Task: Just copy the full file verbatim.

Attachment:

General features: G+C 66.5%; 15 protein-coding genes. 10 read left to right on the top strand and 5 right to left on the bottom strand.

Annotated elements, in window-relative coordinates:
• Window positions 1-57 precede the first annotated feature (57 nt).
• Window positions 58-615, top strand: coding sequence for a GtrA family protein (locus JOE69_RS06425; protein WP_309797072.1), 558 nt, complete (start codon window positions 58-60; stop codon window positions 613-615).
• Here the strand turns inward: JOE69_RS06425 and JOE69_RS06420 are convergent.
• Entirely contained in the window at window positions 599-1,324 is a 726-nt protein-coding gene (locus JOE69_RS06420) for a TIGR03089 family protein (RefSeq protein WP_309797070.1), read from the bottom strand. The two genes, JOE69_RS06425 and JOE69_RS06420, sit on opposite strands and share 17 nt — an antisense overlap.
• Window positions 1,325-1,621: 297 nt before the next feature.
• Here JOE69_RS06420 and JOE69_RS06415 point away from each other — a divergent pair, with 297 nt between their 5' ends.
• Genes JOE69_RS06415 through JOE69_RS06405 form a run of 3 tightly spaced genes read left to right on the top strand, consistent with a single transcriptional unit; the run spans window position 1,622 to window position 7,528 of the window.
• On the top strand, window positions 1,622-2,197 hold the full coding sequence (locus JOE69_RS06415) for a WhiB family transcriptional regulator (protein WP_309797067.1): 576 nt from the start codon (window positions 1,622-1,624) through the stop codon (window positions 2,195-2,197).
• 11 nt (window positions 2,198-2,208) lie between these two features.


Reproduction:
General features: G+C 66.5%; 15 protein-coding genes. 10 read left to right on the top strand and 5 right to left on the bottom strand.

Annotated elements, in window-relative coordinates:
• Window positions 1-57 precede the first annotated feature (57 nt).
• Window positions 58-615, top strand: coding sequence for a GtrA family protein (locus JOE69_RS06425; protein WP_309797072.1), 558 nt, complete (start codon window positions 58-60; stop codon window positions 613-615).
• Here the strand turns inward: JOE69_RS06425 and JOE69_RS06420 are convergent.
• Entirely contained in the window at window positions 599-1,324 is a 726-nt protein-coding gene (locus JOE69_RS06420) for a TIGR03089 family protein (RefSeq protein WP_309797070.1), read from the bottom strand. The two genes, JOE69_RS06425 and JOE69_RS06420, sit on opposite strands and share 17 nt — an antisense overlap.
• Window positions 1,325-1,621: 297 nt before the next feature.
• Here JOE69_RS06420 and JOE69_RS06415 point away from each other — a divergent pair, with 297 nt between their 5' ends.
• Genes JOE69_RS06415 through JOE69_RS06405 form a run of 3 tightly spaced genes read left to right on the top strand, consistent with a single transcriptional unit; the run spans window position 1,622 to window position 7,528 of the window.
• On the top strand, window positions 1,622-2,197 hold the full coding sequence (locus JOE69_RS06415) for a WhiB family transcriptional regulator (protein WP_309797067.1): 576 nt from the start codon (window positions 1,622-1,624) through the stop codon (window positions 2,195-2,197).
• 11 nt (window positions 2,198-2,208) lie between these two features.